The interior of Anna William Wine Making looks a little like a vintage kitchen and a little like a science laboratory. That's because the operation is a little of both. Inside the lemon yellow room, walls are lined with shelves bursting with fermentation buckets, giant spoons, and all the necessary equipment guests need to make their own wine. In just four-to-six weeks, guests can produce enough wine to fill 30 bottles or a small jacuzzi, and staff are well versed in many styles of wine, from cabernet sauvignon, to Chilean malbecs.
For 20 years, The Brew Kettle has let beer, wine, and cider aficionados bask in the pride of making their own beverages without the hassle of using their own equipment. The process begins as libation experts help customers browse the more than 200 beverage kits to choose their favourite style, whether it's a murky stout, a refreshing riesling, or a blend of several flavours. Once they've made their choice, customers mix the ingredients with yeast, then hand off their developing creation to staff members so they can monitor it for proper fermentation and a passable Belgian accent over the following weeks. Once it's ready, the experts filter the newly born beverage and help the customer bottle it, label it, and ferry it home to enjoy.
Garnering the title of Best Wine Bar in Toronto from Now magazine, Fat Cat Wine Bar upholds its reputation with artful small plates and a carefully curated selection of wines. The bottle vault includes harvests from Europe, Australia, and America, all approved by wine-enthusiast owner Mathew Sutherland.
Outside on the sun-dappled patio, pots simmer with cheese fondue, beckoning slices of bread to succumb to a dripping, melty fate. Platters of escargot showcase accents of roasted mushrooms, leek, and speck, while the Fat Cat sausage is joined by a warm truffled potato salad. For dessert, apple cobbler arrives crowned with whipped cream, and Grand Marnier strawberries underscore the richness of a dense chocolate brownie. Fat Cat Wine Bar upholds modest elegance with wooden tables, a granite-top bar, and restroom signs recovered from the original court of Versailles.
Lists of seasonally inspired cheeses, meats, and garnishes are printed in chalk on a board titled "Picnic Platters," tempting guests to design their own charcuterie spreads or delegate control to a knowledgeable staff member. PicNic Wine Bar has something for everyone, earning it a spot on Vacay's 2012 list of Canada's top 50 restaurants. Flare magazine also deemed the eatery a Toronto hot spot, saying, "the combinations are endless."
PicNic's widespread appeal is due to more than just their picnic platters. Guests can select from more than 30 wines by the glass, as well as from a handful of bottled and draught beers. Chefs also craft more elaborate small and large plates of citrus-glazed pork belly and mackerel fillets with garlic and paprika, served at long, communal tables that add sophistication to picnic-style dining.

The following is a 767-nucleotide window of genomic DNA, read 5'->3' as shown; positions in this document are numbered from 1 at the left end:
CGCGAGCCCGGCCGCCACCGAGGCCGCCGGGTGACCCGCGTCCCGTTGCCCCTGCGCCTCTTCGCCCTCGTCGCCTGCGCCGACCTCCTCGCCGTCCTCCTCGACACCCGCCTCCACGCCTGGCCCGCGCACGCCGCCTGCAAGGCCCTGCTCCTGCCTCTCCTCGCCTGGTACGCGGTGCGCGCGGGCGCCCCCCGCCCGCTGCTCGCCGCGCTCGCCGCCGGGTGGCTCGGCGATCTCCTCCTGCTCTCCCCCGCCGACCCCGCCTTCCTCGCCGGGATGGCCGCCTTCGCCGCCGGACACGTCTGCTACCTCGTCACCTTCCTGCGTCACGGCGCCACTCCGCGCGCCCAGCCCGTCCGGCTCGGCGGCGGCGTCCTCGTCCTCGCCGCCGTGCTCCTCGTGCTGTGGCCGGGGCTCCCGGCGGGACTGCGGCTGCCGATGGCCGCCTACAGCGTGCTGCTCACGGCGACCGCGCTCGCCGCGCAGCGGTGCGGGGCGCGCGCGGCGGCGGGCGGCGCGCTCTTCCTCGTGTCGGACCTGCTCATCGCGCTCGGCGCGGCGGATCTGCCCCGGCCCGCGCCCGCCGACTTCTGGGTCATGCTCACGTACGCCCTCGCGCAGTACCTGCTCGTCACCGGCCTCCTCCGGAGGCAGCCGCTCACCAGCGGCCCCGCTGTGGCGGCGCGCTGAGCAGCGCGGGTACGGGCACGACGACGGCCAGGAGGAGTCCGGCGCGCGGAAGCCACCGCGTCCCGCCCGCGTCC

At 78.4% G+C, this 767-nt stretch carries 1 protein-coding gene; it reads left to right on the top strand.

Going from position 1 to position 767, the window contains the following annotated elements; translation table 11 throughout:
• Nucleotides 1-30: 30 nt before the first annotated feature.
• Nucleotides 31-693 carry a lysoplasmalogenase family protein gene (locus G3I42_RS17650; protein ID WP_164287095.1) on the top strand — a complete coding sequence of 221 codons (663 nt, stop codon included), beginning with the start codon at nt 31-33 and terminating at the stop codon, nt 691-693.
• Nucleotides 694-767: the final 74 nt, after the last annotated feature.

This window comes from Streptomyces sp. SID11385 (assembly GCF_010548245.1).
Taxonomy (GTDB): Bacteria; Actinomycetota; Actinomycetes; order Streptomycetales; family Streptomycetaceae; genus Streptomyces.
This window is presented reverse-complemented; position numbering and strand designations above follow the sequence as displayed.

Brewer’s Market’s team of passionate brewmasters empowers home brewers to craft beers in small batches. Their selection of grains, malts, hops, and yeasts spans the flavour spectrum: the pale ale exudes floral and citrus aromas, and the double double coffee porter proves smoky and bittersweet. Their kits supply brewers with all necessary supplies as well as step-by-step instruction and a lifetime supply of suggested toasts. Additionally, if customers have any issues with their kit components, Brewer’s Market vows to replace parts free of charge.
Grapefully Yours employs just as many wine experts as any wine store, but its shelves are completely devoid of the elegantly labeled bottles one might expect to find. Instead, they house an array of buckets, jugs, and wine ingredients: all the accoutrement needed to make your own wine. The store's staff specializes in helping people pick exactly the kind of wine they love, and then teaching them to ferment up to 23 liters of the beverage. They create kits for wines from all over the globe, from a riesling to a pinot noir. After a customer selects their preferred varietal or blend, the staff walks them through the entire winemaking process, step by step and day by day. Once the wine is completed, they provide bottles for their guests to fill up, label as they please, and take home to store in their wine cellar or backyard wine hole.